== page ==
By putting songwriting into your daily calendar, you give your songwriting a sense of purpose and importance.
Almost everything significant that you do in life is something that you plan to do. It’s part of the daily calendar that you write down or keep in your smart phone. Whether it’s your job, the classes you attend, or going to your weekly guitar lesson, you know that it’s going to get done because it’s written into your schedule. Keeping a calendar means “This is important.” So here’s a quick question for you: does songwriting ever make it to your calendar?
When you go to bed at night, you know all of the important things that you’ll be doing the next day. All of the other things –grabbing a cup of coffee in the middle of the day, stopping and chatting with a friend, shopping at a store because you’ve seen that they’re having a sale — these are the things we don’t necessarily know we’re going to do until we do them.
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Many songwriters treat the writing of music with the same level of importance that they treat picking up a chocolate bar. If you find yourself frequently suffering from writer’s block, the lack of a daily schedule is probably one of the most likely causes.
When your day is done and you’re crawling into bed, do you usually know when you’re going to be doing songwriting the next day? If not, you should.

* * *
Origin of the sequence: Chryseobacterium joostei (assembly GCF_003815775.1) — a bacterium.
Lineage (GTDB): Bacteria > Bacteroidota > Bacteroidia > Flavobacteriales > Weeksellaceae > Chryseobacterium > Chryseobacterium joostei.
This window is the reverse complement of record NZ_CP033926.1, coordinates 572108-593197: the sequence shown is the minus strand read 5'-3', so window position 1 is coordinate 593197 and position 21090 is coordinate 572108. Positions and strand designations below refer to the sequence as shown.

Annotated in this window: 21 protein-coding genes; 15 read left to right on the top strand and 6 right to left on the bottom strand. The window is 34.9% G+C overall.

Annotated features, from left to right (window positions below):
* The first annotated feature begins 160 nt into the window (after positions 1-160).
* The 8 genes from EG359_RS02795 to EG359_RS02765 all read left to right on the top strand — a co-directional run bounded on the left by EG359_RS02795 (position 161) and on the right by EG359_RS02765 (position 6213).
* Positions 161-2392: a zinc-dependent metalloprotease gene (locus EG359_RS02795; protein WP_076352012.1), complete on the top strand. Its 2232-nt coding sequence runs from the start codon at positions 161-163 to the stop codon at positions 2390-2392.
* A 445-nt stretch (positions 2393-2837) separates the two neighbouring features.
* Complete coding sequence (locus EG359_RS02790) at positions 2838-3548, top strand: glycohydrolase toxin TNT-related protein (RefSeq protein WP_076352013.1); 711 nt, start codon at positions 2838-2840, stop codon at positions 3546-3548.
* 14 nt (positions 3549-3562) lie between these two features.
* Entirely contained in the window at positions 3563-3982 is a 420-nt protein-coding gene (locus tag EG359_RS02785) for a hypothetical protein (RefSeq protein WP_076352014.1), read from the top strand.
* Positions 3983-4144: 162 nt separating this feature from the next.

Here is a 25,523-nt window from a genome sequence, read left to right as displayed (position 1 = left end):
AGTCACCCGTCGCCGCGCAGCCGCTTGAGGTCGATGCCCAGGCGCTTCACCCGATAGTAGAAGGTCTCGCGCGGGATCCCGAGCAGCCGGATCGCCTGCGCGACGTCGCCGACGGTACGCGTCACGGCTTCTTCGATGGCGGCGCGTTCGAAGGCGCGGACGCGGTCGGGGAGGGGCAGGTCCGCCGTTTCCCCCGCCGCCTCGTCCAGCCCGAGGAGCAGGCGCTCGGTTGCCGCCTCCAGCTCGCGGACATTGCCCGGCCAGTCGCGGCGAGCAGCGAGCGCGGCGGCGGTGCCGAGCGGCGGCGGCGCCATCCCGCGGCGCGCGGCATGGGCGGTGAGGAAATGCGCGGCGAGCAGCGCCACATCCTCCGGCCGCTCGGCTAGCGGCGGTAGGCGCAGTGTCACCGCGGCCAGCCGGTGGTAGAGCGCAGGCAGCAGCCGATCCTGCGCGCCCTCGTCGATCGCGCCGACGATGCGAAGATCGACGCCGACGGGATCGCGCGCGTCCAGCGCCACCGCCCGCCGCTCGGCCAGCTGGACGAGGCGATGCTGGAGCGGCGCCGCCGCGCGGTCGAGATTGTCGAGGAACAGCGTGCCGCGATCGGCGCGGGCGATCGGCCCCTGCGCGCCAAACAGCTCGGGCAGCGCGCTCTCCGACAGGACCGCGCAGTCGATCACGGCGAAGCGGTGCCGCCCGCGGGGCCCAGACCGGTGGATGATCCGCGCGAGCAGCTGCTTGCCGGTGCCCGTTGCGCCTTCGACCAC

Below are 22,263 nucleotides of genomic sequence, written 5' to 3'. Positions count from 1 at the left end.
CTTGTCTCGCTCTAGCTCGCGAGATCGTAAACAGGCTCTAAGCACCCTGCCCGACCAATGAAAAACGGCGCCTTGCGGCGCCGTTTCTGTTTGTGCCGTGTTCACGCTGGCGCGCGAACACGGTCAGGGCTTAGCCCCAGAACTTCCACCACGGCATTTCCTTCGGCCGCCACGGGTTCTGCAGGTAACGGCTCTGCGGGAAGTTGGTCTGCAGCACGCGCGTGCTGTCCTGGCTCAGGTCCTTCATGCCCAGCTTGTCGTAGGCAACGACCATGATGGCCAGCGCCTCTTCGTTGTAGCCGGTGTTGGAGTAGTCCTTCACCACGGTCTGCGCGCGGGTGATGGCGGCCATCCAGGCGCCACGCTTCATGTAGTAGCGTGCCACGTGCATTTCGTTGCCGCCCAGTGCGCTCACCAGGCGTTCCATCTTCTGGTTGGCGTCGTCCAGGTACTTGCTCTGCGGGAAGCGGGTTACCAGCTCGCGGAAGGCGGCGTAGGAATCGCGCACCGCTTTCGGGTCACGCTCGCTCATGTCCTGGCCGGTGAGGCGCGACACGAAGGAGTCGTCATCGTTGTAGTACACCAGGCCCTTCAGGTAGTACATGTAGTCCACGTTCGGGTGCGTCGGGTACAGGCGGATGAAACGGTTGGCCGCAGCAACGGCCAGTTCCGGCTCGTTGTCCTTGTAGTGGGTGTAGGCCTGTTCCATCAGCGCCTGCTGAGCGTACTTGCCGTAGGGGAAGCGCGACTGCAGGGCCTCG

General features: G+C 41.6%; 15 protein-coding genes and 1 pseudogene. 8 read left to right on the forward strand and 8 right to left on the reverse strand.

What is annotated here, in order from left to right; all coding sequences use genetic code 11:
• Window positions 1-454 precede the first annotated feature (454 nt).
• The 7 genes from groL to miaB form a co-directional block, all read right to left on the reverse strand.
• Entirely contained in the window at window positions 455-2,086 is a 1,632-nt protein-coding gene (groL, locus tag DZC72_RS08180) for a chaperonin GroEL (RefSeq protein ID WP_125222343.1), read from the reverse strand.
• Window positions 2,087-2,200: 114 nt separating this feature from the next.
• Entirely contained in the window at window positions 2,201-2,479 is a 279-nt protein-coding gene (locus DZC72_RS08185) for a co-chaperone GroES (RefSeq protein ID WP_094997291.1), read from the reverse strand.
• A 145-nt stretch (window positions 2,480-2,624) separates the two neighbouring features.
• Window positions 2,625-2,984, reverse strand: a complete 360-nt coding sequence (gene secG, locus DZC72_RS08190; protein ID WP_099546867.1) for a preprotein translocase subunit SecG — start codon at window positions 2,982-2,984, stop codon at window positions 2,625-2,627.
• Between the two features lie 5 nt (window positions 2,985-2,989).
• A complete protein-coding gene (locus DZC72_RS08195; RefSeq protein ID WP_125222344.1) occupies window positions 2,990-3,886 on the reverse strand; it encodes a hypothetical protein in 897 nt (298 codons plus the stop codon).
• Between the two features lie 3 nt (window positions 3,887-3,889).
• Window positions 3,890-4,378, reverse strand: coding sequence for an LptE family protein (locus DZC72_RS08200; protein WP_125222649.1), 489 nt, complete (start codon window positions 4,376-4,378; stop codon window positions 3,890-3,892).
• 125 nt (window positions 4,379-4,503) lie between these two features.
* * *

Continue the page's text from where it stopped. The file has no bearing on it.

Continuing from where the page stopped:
If you work full-time, most of your days will look very similar. That can help you schedule songwriting, because you know that it’s likely going to happen in the evening. But if you do shift work, or if you’re a student, one day will often look very different from the next. That makes the keeping of a songwriting schedule even more important.
So before you go to bed tonight, do the following: Take out your calendar and create a 1-hour block of time tomorrow that is your uninterrupted songwriting time. It needs to be a time that you won’t be distracted by friends, family or work commitments.
Now do that for four more days this week. The ultimate aim is to find five days every week for which you can schedule songwriting. And it’s ideal if those daily times are the same for every week. In other words, an example might be that your Monday songwriting time is always 4pm – 5pm, your Tuesday songwriting time is always 7 pm – 8 pm, and so on.
Once you’ve done that, you’ve done something very important: you’ve raised songwriting to be something more important than buying a cup of coffee.
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